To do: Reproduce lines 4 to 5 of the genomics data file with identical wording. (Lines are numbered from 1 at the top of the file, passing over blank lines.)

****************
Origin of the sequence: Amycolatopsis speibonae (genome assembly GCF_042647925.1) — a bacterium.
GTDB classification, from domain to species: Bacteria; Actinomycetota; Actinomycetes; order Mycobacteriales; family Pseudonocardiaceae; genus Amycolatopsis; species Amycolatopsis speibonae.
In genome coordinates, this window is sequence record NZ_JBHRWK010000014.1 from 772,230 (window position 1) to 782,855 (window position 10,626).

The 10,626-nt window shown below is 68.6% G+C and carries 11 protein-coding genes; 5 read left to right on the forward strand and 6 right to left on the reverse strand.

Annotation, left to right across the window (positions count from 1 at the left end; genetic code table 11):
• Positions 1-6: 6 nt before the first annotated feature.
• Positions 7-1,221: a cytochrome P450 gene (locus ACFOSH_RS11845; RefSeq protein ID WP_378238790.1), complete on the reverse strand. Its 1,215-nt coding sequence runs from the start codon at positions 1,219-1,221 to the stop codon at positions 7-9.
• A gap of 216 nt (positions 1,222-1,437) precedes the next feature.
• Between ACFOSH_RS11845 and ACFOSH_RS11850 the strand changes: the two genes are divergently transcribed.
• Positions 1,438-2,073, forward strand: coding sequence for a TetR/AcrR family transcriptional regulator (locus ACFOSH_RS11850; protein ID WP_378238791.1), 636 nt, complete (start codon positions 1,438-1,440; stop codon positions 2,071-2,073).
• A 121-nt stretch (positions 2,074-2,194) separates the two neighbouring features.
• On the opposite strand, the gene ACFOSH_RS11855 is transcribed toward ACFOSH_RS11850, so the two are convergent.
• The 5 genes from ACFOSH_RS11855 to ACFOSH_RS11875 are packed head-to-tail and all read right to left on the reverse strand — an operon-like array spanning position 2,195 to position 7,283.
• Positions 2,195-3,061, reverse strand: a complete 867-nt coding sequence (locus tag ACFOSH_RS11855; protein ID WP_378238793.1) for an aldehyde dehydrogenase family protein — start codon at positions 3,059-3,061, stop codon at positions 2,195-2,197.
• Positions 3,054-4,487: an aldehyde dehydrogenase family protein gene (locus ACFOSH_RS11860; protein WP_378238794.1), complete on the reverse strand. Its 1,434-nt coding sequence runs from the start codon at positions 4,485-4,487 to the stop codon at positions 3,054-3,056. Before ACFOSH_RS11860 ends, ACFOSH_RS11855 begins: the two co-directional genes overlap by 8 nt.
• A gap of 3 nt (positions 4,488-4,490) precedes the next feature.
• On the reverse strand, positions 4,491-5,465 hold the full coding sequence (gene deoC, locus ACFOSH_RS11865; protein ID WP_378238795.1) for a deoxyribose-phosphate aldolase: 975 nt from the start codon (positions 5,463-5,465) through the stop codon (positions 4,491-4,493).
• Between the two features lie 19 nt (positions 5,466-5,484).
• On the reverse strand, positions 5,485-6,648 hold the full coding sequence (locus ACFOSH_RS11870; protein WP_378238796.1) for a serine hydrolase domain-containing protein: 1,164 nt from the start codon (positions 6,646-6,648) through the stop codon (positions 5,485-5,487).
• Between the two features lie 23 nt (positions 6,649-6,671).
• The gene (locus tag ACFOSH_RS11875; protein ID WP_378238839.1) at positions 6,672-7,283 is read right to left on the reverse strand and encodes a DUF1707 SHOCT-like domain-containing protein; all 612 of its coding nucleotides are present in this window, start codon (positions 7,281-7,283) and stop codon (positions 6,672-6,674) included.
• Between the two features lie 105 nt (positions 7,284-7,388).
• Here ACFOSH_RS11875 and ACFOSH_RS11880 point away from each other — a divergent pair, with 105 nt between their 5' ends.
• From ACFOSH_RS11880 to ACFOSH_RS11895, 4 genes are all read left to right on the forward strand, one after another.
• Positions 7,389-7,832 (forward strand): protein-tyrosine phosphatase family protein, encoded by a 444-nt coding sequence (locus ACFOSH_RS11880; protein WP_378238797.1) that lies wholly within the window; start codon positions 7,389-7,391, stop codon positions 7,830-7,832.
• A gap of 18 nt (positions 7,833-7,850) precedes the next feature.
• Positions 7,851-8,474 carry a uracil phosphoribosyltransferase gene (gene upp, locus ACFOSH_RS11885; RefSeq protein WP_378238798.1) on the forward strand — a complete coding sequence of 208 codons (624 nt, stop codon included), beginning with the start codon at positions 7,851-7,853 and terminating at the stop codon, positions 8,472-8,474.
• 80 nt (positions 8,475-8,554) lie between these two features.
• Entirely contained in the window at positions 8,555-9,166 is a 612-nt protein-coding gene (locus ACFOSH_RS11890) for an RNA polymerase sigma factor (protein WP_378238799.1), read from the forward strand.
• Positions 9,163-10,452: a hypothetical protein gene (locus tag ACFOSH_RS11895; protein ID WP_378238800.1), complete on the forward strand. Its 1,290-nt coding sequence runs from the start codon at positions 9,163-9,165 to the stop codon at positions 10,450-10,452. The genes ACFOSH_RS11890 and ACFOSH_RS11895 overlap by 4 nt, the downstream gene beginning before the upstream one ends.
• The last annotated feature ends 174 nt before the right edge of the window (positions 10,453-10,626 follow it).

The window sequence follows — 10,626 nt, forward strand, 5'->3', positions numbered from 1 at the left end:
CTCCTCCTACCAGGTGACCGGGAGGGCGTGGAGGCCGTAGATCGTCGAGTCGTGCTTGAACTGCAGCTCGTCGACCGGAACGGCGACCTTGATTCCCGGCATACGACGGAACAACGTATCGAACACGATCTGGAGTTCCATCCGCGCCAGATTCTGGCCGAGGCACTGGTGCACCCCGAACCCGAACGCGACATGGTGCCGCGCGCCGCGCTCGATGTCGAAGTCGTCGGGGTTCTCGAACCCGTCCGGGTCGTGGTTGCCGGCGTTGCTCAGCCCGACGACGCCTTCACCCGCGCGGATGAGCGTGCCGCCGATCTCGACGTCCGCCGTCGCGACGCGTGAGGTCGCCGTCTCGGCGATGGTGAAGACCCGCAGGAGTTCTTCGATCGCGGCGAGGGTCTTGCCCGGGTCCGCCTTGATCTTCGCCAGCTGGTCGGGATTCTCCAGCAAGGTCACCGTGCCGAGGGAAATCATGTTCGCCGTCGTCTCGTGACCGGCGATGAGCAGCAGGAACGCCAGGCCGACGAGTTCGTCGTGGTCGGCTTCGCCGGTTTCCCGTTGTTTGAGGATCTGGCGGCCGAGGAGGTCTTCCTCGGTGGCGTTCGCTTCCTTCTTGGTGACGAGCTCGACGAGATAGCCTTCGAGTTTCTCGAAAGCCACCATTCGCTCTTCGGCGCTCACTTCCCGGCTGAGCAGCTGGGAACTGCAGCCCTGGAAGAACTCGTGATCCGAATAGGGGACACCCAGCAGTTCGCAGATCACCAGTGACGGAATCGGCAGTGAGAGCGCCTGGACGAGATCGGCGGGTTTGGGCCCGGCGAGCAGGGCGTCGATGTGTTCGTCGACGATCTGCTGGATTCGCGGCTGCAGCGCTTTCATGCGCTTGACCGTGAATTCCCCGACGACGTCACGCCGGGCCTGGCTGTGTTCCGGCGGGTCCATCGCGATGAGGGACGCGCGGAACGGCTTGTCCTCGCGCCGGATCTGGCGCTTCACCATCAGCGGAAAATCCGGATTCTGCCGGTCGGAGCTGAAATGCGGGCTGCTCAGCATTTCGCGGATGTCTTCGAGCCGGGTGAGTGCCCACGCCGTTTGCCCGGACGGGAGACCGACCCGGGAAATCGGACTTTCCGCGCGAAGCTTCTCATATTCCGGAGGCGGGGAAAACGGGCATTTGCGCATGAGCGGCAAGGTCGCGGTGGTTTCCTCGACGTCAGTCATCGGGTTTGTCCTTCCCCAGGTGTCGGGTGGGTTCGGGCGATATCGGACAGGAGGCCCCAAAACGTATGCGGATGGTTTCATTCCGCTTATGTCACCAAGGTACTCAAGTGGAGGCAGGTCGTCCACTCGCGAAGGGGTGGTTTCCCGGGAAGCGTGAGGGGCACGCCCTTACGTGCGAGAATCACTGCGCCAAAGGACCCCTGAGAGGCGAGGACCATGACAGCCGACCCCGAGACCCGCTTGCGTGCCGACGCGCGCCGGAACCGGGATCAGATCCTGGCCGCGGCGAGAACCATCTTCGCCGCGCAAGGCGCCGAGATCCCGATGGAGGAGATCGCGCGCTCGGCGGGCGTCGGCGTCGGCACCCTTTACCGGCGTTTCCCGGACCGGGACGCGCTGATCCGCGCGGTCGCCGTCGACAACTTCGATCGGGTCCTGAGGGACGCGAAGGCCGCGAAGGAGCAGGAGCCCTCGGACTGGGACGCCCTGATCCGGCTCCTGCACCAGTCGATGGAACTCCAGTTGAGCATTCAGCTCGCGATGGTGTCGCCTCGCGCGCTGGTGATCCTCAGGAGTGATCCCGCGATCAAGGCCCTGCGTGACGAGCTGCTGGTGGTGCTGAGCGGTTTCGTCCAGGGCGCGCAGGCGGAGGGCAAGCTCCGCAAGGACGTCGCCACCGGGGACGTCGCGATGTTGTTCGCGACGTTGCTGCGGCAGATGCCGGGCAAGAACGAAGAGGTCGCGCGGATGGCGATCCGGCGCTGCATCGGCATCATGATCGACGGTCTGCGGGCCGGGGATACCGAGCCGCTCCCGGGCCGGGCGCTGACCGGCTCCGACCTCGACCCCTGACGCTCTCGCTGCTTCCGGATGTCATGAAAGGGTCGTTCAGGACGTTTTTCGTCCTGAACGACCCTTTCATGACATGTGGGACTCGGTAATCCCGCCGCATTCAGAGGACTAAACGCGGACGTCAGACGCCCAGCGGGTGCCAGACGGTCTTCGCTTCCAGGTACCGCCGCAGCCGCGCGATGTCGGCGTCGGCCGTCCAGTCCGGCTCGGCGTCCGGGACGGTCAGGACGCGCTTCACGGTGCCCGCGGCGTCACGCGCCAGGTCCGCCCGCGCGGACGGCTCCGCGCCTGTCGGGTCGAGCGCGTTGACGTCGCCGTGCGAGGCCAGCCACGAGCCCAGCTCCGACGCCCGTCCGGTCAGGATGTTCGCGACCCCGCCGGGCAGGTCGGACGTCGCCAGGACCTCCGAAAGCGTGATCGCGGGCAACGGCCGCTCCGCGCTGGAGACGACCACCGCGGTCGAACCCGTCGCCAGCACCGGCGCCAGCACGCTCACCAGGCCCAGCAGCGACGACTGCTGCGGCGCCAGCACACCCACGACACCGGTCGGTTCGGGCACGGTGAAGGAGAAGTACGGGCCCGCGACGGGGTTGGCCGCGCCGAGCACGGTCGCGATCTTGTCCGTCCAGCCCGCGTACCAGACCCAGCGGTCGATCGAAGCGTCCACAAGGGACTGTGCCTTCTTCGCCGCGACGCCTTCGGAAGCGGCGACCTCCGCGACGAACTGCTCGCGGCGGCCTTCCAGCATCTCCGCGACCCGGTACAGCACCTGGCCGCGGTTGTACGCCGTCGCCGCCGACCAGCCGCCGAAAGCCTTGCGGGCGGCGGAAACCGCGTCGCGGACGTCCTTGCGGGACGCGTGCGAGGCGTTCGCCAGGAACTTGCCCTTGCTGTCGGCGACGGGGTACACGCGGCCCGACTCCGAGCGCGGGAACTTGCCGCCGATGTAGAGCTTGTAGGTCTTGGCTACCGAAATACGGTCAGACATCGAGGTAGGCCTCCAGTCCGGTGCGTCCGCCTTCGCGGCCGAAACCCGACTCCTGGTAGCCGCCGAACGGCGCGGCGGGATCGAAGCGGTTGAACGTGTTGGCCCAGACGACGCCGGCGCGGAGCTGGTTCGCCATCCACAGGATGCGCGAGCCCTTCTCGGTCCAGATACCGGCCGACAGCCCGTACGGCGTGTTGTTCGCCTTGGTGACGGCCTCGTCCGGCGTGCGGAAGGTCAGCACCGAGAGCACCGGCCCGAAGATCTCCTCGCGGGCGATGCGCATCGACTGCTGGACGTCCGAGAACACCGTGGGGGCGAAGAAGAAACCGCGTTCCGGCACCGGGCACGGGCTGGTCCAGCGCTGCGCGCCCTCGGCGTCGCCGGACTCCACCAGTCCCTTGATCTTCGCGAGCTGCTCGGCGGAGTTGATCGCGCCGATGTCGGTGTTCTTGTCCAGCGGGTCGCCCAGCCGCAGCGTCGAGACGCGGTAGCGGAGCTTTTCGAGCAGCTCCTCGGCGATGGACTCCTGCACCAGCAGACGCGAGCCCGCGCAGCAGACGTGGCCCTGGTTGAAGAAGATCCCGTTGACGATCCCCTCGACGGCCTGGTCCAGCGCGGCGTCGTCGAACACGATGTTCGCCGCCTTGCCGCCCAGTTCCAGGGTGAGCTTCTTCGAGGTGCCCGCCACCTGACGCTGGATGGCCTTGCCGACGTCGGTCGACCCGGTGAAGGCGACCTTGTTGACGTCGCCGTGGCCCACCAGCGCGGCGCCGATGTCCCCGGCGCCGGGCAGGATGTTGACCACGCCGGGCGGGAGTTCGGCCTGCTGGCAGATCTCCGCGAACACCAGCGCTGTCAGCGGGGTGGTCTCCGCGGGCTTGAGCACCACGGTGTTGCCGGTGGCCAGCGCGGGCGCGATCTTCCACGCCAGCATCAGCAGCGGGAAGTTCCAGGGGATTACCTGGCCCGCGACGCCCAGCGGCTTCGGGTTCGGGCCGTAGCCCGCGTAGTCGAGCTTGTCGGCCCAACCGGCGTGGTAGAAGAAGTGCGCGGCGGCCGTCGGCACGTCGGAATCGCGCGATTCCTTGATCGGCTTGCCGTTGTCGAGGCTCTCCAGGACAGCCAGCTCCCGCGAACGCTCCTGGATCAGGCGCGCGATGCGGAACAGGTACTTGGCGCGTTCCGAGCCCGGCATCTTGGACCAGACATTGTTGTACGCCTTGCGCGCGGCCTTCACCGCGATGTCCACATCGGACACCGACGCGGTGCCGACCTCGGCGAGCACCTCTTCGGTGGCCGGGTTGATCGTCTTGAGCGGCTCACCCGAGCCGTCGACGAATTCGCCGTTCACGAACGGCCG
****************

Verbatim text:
The 10,626-nt window shown below is 68.6% G+C and carries 11 protein-coding genes; 5 read left to right on the forward strand and 6 right to left on the reverse strand.

Annotation, left to right across the window (positions count from 1 at the left end; genetic code table 11):